Being a dog owner and being a responsible dog owner are two completely different things. While most of us revel in all aspects of dog care, others struggle with the fundamentals – including picking up after their dog. Owners do it for a number of reasons; it’s a on a secluded and quiet country road where it “won’t matter”, they haven’t had the foresight to bring a poop bag with them, or they simply cannot be bothered.
Unfortunately it’s bad ownership like this that gives responsible dog owners a bad name. You’ll even find sidewalk signs dedicated to giving owners a helpful reminder to pick up their dog poop or face a hefty fine. So if you’re wondering why picking up after your pooch is important, read on for some valuable information.
It’s not good for the environment
A common misconception is that it’s OK not to pick up after your dog whilst you’re walking in the countryside because it’s actually beneficial for the soil and plants. However, this is incorrect. Dog poop is far too acidic to have any beneficial factors for plants and soil and it does not work as a fertilizer like the waste of other animals – it also damages grass!
Dog poop can contain dangerous forms of bacteria, disease and parasites which can be incredibly harmful to other dogs and to humans. Salmonella, E. coli, Tapeworms, Roundworms, Parvo just to name a few. In some cases, these parasites and bacteria strains can be fatal.
I think we’ve all experienced the disgust and embarrassment of stepping in something we shouldn’t. It’s enough to ruin a perfectly good pair of shoes, or a nice clean car. If you have small children the possibility of cleaning up after its trodden all the way through the house is enough to give you nightmares, after all, dog’s cost us enough without having to fork out for carpet cleaning!
It looks terrible
Imagine if everyone didn’t pick up after their dogs? Can you imagine what the sidewalk would look like? We all need to be responsible otherwise our neighbourhoods and areas of natural beauty would look terrible. The Environmental Protection Agency, actually classes dog mess in the same category as an oil spills, so it’s a legal requirement to pick up after your pet.
It’ll wash away soon anyway
Wrong! You might think that the next spell of rain will wash all that nastiness away, but it’s just not true. Did you know that dog poop can actually take almost a year to break down fully? And those parasites and bacteria we mentioned earlier – they don’t break down either, they simply linger there for years.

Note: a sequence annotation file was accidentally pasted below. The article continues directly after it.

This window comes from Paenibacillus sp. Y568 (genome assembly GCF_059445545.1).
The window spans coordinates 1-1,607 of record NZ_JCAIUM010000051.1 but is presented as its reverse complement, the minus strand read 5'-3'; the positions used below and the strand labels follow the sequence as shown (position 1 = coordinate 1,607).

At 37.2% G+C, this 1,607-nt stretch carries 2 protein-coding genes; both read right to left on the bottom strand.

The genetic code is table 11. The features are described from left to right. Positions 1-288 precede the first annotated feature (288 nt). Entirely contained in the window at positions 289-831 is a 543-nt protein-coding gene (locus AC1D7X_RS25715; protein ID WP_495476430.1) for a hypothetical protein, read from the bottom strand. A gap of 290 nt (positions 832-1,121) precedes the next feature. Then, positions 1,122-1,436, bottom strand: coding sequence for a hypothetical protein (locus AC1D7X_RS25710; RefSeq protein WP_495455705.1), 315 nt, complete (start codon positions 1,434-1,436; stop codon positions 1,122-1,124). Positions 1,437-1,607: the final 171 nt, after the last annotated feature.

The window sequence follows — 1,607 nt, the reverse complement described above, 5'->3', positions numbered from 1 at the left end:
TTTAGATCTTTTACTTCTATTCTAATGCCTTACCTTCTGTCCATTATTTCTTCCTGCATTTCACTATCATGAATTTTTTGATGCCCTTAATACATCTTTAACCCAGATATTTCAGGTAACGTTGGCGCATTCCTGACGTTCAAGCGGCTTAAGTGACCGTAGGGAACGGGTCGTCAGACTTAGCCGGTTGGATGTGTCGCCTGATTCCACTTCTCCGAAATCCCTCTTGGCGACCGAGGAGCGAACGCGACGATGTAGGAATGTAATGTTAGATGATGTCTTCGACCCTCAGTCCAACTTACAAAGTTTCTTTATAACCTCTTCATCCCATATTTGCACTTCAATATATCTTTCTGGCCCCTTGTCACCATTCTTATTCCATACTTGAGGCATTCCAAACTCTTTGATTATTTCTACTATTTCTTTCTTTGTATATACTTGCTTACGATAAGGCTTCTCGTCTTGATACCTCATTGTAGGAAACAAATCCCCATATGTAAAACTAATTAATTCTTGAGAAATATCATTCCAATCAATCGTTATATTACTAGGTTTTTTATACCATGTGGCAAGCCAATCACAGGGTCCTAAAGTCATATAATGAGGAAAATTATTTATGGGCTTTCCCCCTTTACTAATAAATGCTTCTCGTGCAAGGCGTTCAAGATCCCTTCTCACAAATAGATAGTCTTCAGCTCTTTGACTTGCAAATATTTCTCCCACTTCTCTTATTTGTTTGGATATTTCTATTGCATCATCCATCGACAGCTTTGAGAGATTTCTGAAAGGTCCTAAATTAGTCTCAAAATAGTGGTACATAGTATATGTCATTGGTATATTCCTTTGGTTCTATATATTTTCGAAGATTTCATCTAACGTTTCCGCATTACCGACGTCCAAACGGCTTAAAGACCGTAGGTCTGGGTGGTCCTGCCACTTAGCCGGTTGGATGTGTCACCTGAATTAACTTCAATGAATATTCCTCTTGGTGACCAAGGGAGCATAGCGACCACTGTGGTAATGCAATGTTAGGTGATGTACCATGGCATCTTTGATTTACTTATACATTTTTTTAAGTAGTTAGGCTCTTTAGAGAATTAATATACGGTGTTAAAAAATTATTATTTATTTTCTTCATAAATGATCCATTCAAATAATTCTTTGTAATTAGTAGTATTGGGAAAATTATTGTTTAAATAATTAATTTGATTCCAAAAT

It’s easy and your neighbours will thank you
There really is no excuse. Doing the job doesn’t require any specialist equipment, just a poop bag and some common courtesy does the job. You remember to feed your dog, so you should be able to remember a poop bag on your next walk. Being a responsible dog owner makes the lives of those who live around you much more pleasant and your community a much happier place.
If you are about to buy, rescue or adopt a pet, you need to understand that being a responsible pet parent isn’t just about picking up after your dog. There are other ways you can keep your dog happy and healthy and therefore get the most out of this rewarding experience.
Get your pet microchipped/tagged
Dogs are inquisitive creatures and love nothing more than to explore the world around them and follow an interesting scent or two! However, that sometimes means that despite our best efforts, our dogs can get away from us… Getting your dog a collar with an ID tag on it is a simple and effective way of resolving this issue. Not only will it give you peace of mind that if someone finds your dog they’ll be able to return them, but it means that your pet is less likely to end up at the pound. Having your pet microchipped is always a good idea too; in case they slip their collar, or the tag becomes damaged.
They say you can’t teach an old dog new tricks, but that’s just not true! Dogs are incredibly intelligent and love to learn new things for a treat or two. Basic obedience training is essential for any dog of any age. Not only will it prevent unwanted behaviours like jumping, chasing bicycles or even snapping at food from escalating into something more serious, but it also makes your pet much more pleasant to be around. If your dog is properly trained, it means you’ll have more freedom to take them places, you won’t have to keep them out of the way when you have visitors and you can eat a meal in peace!
Making your home pet proof
In the home, having a dog can be a little bit like having a toddler around. If the house is too quiet then they just might be up to mischief! Being a responsible dog owner means “dog proofing” your home to stop them hurting themselves or getting into trouble – much like baby proofing. In fact, many of the items you might use to baby proof a home can be used in this scenario too. It also requires the same level of common sense. Leaving medicines and chemicals out of reach, or locked in cupboards, using baby gates to stop entry into certain rooms or to make the stairs safer. Your baby might not eat your new shoes but just try to keep everything that could be a hazard locked away or out of reach!
Dogs are social creatures, and they actually react better to new scenarios like the dog grooming salon, the vets or stopping for a drink at a café together, if they have regular contact with other canines. The more you socialise them and expose them to the world, the less likely they are to develop behavioural problems. Organize some puppy playdates or try to go on dog walks with friends who have their own dog. It’s a great opportunity for you to socialise too!